magisterium

noun

mag·​is·​te·​ri·​um ˌma-jə-ˈstir-ē-əm How to pronounce magisterium (audio)
: teaching authority especially of the Roman Catholic Church

Examples of magisterium in a Sentence

Recent Examples on the Web In making this determination, the Catholic Advisory Board members are guided by the magisterium of the Roman Catholic Church. Chris Carosa, Forbes, 10 Oct. 2022 Old catechisms used to say that there were three sources of religious authority in Catholicism: the scriptures, tradition, and the magisterium of the church. Michael Brendan Dougherty, National Review, 15 Sep. 2021 The new rules say the bishops' final document becomes part of his official church teaching, or magisterium — but only if the pope approves it. Nicole Winfield, Fox News, 18 Sep. 2018 There is no evangelical magisterium, dictating the terms of excommunication and apostasy. Ed Kilgore, Daily Intelligencer, 13 Sep. 2017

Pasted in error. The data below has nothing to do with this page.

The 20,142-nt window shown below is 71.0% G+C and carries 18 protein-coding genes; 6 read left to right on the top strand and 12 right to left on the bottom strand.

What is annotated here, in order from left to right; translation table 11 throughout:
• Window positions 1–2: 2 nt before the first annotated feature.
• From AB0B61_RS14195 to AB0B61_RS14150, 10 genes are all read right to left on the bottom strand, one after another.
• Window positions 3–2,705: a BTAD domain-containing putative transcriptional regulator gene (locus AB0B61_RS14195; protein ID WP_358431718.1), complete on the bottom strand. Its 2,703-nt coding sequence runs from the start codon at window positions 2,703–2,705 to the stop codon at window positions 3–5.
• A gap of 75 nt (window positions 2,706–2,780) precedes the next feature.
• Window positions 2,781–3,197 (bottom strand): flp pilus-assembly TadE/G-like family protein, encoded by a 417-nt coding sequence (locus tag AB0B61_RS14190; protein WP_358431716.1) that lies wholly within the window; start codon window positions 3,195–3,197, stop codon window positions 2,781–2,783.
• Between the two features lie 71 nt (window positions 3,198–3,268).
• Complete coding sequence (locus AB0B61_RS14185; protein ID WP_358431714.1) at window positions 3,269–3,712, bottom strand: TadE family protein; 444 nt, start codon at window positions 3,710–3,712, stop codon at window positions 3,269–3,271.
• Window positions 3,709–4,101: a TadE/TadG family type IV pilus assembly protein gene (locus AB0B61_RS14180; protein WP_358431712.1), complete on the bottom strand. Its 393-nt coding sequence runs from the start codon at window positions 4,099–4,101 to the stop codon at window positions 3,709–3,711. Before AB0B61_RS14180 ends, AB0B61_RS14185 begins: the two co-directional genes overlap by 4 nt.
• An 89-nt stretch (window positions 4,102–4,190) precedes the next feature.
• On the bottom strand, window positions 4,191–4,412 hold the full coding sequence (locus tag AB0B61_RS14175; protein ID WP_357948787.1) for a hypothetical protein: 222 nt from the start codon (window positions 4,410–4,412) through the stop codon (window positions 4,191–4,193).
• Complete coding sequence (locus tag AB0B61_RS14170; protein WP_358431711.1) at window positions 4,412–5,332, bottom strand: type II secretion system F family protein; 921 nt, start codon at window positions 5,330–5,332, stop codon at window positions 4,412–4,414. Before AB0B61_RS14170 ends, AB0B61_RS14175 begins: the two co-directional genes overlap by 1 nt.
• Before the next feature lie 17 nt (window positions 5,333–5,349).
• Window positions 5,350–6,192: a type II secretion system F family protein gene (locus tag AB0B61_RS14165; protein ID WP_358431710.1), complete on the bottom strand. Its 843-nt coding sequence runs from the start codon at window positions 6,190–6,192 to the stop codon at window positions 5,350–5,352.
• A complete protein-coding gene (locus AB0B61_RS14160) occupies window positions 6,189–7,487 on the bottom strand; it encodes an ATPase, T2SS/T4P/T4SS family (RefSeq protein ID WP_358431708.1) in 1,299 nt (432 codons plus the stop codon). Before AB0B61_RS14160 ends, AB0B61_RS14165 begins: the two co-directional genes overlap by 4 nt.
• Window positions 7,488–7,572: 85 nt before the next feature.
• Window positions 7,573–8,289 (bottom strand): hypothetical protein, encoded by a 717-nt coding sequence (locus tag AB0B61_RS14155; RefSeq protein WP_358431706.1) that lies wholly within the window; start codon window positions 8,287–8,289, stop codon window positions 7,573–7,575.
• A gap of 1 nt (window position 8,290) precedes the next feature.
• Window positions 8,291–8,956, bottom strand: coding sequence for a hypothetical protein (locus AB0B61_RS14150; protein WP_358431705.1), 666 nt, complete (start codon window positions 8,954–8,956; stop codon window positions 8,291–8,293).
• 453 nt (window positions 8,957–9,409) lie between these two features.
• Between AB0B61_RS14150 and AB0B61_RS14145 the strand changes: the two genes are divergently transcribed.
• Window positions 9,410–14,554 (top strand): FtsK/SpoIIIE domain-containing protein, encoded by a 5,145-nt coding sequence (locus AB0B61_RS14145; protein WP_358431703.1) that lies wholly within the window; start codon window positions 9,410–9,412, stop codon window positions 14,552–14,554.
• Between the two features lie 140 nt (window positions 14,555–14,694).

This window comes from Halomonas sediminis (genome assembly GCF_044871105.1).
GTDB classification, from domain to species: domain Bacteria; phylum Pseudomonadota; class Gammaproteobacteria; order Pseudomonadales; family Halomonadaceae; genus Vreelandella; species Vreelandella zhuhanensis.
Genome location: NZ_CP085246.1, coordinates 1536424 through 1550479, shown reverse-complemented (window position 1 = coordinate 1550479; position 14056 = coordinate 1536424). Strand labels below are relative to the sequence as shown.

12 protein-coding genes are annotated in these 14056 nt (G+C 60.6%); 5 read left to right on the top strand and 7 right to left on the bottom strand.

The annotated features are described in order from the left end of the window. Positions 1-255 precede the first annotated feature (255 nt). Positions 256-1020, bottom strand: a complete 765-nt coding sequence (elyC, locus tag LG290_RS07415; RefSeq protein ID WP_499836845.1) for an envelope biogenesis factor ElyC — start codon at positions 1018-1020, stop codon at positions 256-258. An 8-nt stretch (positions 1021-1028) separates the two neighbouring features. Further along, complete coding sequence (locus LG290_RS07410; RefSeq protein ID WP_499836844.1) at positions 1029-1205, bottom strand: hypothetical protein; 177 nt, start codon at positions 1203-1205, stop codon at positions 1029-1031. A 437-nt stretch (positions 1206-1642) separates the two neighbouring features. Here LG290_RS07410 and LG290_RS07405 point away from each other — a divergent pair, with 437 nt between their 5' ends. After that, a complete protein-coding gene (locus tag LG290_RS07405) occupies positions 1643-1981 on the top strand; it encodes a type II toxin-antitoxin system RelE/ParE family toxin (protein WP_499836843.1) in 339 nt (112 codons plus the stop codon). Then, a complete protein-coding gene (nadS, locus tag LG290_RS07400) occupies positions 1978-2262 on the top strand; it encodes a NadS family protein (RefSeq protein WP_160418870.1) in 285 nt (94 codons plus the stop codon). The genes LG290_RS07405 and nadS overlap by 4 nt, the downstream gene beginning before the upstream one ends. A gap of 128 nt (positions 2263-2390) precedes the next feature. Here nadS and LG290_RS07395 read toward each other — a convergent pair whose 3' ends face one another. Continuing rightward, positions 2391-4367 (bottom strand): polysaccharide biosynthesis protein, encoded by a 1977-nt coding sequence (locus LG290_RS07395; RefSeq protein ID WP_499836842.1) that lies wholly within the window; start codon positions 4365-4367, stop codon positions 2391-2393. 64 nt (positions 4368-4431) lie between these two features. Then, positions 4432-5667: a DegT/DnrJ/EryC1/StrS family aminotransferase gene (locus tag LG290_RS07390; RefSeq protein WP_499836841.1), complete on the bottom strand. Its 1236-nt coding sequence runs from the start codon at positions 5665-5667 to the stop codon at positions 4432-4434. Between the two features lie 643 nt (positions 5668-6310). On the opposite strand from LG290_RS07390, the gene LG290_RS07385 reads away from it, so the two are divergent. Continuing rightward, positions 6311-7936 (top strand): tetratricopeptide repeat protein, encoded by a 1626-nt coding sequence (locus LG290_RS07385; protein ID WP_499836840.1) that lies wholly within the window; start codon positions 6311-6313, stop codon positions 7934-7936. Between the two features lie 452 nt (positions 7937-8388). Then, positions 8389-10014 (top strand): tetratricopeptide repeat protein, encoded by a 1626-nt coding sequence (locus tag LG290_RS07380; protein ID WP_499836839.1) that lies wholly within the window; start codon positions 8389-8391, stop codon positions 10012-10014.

These examples are programmatically compiled from various online sources to illustrate current usage of the word 'magisterium.' Any opinions expressed in the examples do not represent those of Merriam-Webster or its editors. Send us feedback about these examples.

Word History

Etymology

Latin

First Known Use

1866, in the meaning defined above

Time Traveler
The first known use of magisterium was in 1866

Dictionary Entries Near magisterium

Cite this Entry

“Magisterium.” Merriam-Webster.com Dictionary, Merriam-Webster, https://www.merriam-webster.com/dictionary/magisterium. Accessed 1 Mar. 2024.

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